Employers have duty to act before workplace bullying starts: Low
By Tony Poland, AdvocateDaily.com Associate Editor
In the final instalment of a two-part series on bullying at work, Toronto employment lawyer Ellen Low discusses employer obligations and the results of a recent study.
Employers have an obligation to be proactive when it comes to harassment and violence in the workplace, says Toronto employment lawyer Ellen Low.
“The employer’s duty is to act before they receive a complaint,” says Low, principal of Ellen Low Employment Law. “There are responsibilities laid out in Ontario’s Occupational Health and Safety Act (OHSA) legislation and in human rights legislation.”
A recent poll found one in two Canadians has experienced bullying in the workplace, and that older workers are more likely to be victimized than their younger colleagues.
Of those between the ages of 55-64, 61 per cent reported that either they and/or a co-worker had been bullied at work, according to the poll. Compared to the younger population, 57 per cent of those between the ages of 25-34 reported that either they and/or a co-worker had experienced workplace bullying.
The OHSA states that bullying at work can include verbally threatening to attack a person, sending threatening notes or emails, hitting, trying to hit or throwing an object at a worker, and sexual violence against someone.
Low tells AdvocateDaily.com that she finds employers are taking their obligation to investigate incidents of workplace violence or harassment seriously.
“But then it often becomes a question of was the investigation unbiased and how was it conducted,” she says. “From an employer perspective, that can be scary because liability can flow if a complaint has been mishandled.”
When she’s hired to represent an employer in a compliant, Low says her advice is to “take it seriously and document, document, document.”
“From an employer perspective, I prefer to get involved as soon as possible because you want to start collecting evidence,” she says. “Gathering the documentation is critical, and you’re hoping your client has also been proactive with respect to training and implementing policies that would help guide the process and provide some clarity to everybody in the event that a complaint is received.”
When a company has not taken such steps or is missing a policy required pursuant to the legislation, it “puts you on your back foot,” Low says.
She says she will review workplace practices and make any necessary recommendations to get the employer “up to speed with respect to the necessary policies.”
Communication is key in investigations involving bullying in the workplace, Low says.
“I find what often gets overlooked is having a meaningful discussion with the complainants about what resolution would look like for them,” she says. “That is an important conversation to have because you may go into the investigation assuming that the complainant wants someone terminated, but that might not actually be their desired outcome. It’s important to ask the complainant what they’re looking for out of the process.”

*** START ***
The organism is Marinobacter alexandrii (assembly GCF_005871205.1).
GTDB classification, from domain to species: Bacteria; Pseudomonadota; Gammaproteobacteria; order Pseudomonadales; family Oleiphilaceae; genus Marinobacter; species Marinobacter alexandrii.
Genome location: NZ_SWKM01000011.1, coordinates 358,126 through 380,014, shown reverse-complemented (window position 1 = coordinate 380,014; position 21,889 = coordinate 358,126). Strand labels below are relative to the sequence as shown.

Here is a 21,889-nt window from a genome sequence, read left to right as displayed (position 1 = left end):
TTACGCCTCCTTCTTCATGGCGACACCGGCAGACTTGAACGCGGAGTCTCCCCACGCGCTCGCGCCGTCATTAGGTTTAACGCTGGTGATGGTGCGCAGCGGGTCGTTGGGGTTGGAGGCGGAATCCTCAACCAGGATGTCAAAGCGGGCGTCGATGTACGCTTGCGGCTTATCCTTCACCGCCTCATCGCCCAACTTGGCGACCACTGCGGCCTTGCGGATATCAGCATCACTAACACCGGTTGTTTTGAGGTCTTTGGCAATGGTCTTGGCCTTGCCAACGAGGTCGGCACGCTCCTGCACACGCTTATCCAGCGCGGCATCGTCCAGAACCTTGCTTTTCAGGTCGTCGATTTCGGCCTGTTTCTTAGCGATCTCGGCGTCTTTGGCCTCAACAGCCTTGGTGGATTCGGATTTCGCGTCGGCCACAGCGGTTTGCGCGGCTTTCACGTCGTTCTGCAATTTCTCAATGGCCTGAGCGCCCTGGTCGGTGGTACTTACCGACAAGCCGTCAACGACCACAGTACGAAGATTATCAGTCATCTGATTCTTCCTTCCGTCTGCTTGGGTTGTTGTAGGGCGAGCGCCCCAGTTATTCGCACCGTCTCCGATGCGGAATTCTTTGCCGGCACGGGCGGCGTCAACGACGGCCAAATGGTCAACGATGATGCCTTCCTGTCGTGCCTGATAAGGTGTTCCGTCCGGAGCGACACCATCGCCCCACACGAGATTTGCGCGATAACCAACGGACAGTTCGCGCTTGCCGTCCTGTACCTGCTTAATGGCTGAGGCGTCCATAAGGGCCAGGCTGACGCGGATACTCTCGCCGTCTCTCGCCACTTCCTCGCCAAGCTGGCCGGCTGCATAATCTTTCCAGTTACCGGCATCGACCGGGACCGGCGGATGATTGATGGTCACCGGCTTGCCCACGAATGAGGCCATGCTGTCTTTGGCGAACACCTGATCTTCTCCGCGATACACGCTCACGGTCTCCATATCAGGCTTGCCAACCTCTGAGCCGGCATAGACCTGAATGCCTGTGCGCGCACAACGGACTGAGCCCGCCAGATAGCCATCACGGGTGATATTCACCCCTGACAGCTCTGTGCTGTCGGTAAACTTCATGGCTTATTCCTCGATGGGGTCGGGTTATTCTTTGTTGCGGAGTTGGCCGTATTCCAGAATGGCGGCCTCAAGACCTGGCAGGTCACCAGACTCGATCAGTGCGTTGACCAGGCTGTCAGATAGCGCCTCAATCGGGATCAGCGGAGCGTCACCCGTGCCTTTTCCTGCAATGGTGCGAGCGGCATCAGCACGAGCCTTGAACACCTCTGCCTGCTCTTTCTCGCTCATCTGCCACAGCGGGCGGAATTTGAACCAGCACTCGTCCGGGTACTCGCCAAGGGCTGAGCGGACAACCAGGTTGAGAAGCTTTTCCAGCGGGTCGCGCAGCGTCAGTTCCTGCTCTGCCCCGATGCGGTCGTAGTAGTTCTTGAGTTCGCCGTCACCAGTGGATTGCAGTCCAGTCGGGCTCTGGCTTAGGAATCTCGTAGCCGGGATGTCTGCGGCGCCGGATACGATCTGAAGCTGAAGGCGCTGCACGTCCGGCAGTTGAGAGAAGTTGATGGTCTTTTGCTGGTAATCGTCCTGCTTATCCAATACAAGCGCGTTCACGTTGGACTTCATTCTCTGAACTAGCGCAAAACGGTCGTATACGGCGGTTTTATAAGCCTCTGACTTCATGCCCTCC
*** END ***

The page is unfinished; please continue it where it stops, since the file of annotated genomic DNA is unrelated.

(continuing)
Low says a “really high-level overview” is vital when a complaint is filed.
“You need to do an investigation that includes speaking to both parties,” she says. “Not only do you want to speak with both sides, but in my view, you want to be sure that you’re explaining the procedure the best you can in terms of what each party can expect out of the investigation.”
Low says the investigation can go off the rails “if there is a failure or a lack of upward escalation with respect to the complaint because some people may not feel comfortable directly addressing or speaking with the person who is causing the bullying or harassment.”
She says, “if the employee feels as though the investigation has not been completed to his or her satisfaction,” they may look outside the workplace to resolve that matter.
When representing an employer, Low says one of her priorities is to ensure the preservation of any evidence.
“You always want to talk to your IT department to make sure that you are keeping phone records, surveillance videos, emails or really anything that goes through your server or your devices as those could be evidence,” she says. “Sometimes, by the time the complaint is received, it might be too late, those records may have already been deleted.”
Low says she emphasizes that employers need to be cognizant of their responsibilities and take action immediately when a problem does arise.
“You can’t simply ignore harassment, and whether someone has made a formal complaint is beside the point.”
Click here to read part one — steps employees can take if they feel they’re being victimized at work.